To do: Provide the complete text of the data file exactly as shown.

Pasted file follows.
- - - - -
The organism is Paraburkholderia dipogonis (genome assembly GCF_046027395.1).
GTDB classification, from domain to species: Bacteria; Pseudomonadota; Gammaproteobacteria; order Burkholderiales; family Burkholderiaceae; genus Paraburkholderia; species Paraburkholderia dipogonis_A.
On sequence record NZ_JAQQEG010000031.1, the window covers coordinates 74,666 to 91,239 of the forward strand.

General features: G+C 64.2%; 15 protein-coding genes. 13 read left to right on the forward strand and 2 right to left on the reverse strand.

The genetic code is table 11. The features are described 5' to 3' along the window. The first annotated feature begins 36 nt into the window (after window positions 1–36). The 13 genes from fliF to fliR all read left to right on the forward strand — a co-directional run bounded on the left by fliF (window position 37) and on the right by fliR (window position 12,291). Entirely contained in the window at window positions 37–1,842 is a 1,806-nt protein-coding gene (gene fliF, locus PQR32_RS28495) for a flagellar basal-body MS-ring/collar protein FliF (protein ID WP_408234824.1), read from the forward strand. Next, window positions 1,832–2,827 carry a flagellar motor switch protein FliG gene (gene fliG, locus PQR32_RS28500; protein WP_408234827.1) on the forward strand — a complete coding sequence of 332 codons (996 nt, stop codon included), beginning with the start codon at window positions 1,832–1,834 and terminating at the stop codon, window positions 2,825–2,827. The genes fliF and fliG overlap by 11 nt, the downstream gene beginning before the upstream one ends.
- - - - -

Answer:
The organism is Paraburkholderia dipogonis (genome assembly GCF_046027395.1).
GTDB classification, from domain to species: Bacteria; Pseudomonadota; Gammaproteobacteria; order Burkholderiales; family Burkholderiaceae; genus Paraburkholderia; species Paraburkholderia dipogonis_A.
On sequence record NZ_JAQQEG010000031.1, the window covers coordinates 74,666 to 91,239 of the forward strand.

General features: G+C 64.2%; 15 protein-coding genes. 13 read left to right on the forward strand and 2 right to left on the reverse strand.

The genetic code is table 11. The features are described 5' to 3' along the window. The first annotated feature begins 36 nt into the window (after window positions 1–36). The 13 genes from fliF to fliR all read left to right on the forward strand — a co-directional run bounded on the left by fliF (window position 37) and on the right by fliR (window position 12,291). Entirely contained in the window at window positions 37–1,842 is a 1,806-nt protein-coding gene (gene fliF, locus PQR32_RS28495) for a flagellar basal-body MS-ring/collar protein FliF (protein ID WP_408234824.1), read from the forward strand. Next, window positions 1,832–2,827 carry a flagellar motor switch protein FliG gene (gene fliG, locus PQR32_RS28500; protein WP_408234827.1) on the forward strand — a complete coding sequence of 332 codons (996 nt, stop codon included), beginning with the start codon at window positions 1,832–1,834 and terminating at the stop codon, window positions 2,825–2,827. The genes fliF and fliG overlap by 11 nt, the downstream gene beginning before the upstream one ends.